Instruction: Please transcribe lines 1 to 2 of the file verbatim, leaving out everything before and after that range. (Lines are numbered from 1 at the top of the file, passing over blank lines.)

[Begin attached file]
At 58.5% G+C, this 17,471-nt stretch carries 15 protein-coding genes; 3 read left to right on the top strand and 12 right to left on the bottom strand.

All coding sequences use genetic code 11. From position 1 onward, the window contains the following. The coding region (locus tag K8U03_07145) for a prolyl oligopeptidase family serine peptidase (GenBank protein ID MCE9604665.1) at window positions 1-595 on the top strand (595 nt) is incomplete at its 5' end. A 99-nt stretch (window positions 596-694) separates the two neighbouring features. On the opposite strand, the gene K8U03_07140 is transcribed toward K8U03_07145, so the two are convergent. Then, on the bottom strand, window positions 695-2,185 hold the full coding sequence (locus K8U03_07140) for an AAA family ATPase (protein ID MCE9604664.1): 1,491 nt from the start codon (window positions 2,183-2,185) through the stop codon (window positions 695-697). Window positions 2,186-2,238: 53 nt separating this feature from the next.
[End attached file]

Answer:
At 58.5% G+C, this 17,471-nt stretch carries 15 protein-coding genes; 3 read left to right on the top strand and 12 right to left on the bottom strand.

All coding sequences use genetic code 11. From position 1 onward, the window contains the following. The coding region (locus tag K8U03_07145) for a prolyl oligopeptidase family serine peptidase (GenBank protein ID MCE9604665.1) at window positions 1-595 on the top strand (595 nt) is incomplete at its 5' end. A 99-nt stretch (window positions 596-694) separates the two neighbouring features. On the opposite strand, the gene K8U03_07140 is transcribed toward K8U03_07145, so the two are convergent. Then, on the bottom strand, window positions 695-2,185 hold the full coding sequence (locus K8U03_07140) for an AAA family ATPase (protein ID MCE9604664.1): 1,491 nt from the start codon (window positions 2,183-2,185) through the stop codon (window positions 695-697). Window positions 2,186-2,238: 53 nt separating this feature from the next.